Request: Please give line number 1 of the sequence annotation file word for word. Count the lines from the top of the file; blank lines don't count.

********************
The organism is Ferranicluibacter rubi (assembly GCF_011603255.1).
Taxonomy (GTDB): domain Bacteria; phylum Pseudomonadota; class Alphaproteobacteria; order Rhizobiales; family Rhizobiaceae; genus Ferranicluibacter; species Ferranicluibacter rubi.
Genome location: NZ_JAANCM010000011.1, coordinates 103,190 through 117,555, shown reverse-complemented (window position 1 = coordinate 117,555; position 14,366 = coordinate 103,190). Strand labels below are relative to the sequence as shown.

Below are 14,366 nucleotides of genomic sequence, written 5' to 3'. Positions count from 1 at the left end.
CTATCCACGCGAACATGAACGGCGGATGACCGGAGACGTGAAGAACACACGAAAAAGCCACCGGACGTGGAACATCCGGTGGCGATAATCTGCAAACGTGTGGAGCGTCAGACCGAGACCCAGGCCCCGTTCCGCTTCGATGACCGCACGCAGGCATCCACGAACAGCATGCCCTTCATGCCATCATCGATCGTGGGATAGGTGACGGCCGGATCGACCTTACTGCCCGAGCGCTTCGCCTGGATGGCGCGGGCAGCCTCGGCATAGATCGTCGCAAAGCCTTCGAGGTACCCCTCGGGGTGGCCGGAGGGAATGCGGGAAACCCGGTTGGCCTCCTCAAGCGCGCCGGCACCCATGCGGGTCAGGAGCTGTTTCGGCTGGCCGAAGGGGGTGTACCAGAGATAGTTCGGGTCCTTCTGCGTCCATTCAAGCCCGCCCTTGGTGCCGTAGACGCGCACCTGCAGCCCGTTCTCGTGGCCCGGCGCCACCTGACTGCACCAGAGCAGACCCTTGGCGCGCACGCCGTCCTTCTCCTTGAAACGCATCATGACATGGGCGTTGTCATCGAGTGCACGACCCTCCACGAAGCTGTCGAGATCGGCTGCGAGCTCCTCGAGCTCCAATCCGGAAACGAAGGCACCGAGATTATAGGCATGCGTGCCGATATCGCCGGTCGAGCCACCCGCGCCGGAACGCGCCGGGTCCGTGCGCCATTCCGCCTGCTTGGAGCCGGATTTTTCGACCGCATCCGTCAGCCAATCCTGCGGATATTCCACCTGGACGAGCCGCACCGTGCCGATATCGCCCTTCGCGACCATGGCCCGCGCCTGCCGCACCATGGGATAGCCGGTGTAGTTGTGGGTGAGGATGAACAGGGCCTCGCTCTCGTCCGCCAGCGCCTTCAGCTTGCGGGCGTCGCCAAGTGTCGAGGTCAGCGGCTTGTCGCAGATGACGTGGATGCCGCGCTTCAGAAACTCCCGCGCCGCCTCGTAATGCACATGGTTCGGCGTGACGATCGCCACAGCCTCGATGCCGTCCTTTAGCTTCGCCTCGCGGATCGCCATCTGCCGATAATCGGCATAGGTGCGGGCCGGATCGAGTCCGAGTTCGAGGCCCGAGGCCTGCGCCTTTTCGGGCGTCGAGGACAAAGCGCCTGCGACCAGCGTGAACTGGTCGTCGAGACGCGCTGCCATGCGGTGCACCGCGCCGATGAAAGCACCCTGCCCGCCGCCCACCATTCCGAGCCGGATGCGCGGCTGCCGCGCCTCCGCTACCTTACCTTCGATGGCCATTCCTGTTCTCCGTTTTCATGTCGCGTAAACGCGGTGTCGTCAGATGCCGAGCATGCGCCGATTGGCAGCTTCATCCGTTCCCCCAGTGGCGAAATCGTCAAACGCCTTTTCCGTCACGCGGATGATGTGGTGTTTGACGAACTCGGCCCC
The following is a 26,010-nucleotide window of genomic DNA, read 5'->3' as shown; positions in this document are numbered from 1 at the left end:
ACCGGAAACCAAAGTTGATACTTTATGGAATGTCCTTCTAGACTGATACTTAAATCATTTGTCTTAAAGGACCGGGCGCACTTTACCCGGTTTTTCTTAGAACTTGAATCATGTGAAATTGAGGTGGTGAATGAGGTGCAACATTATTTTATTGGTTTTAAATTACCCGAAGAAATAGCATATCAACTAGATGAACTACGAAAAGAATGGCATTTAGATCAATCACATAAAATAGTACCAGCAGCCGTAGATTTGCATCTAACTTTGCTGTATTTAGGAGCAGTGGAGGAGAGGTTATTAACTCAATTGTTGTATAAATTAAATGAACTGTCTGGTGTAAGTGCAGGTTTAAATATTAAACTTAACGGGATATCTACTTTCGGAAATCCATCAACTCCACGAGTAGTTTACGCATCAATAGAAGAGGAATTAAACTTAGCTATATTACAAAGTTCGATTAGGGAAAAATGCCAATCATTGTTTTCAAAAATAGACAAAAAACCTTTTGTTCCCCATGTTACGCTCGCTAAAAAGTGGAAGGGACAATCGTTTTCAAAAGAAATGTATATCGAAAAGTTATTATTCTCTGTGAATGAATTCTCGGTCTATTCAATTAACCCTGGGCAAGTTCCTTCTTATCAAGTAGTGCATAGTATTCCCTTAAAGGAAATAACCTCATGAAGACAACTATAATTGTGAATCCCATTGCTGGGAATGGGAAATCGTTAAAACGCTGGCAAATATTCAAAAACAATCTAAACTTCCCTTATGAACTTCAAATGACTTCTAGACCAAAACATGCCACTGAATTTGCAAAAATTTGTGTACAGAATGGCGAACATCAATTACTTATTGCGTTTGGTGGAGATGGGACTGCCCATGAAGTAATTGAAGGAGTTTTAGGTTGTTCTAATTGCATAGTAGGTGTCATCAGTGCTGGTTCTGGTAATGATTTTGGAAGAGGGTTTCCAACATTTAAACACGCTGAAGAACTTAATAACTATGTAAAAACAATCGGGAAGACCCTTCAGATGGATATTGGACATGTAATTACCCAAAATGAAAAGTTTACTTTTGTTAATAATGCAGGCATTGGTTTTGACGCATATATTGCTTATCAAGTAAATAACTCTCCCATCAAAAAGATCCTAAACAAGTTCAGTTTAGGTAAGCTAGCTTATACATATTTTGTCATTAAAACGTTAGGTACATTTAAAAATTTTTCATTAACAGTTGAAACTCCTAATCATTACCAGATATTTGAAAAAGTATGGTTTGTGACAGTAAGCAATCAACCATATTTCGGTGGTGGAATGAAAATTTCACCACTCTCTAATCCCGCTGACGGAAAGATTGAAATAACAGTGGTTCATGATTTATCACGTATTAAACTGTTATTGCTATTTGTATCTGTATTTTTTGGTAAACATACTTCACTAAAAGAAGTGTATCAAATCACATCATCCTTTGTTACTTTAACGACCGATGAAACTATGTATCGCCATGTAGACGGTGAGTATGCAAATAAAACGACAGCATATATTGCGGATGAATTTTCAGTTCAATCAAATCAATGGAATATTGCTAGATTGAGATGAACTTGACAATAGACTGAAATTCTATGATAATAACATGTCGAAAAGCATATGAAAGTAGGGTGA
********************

The organism is Ferranicluibacter rubi (assembly GCF_011603255.1).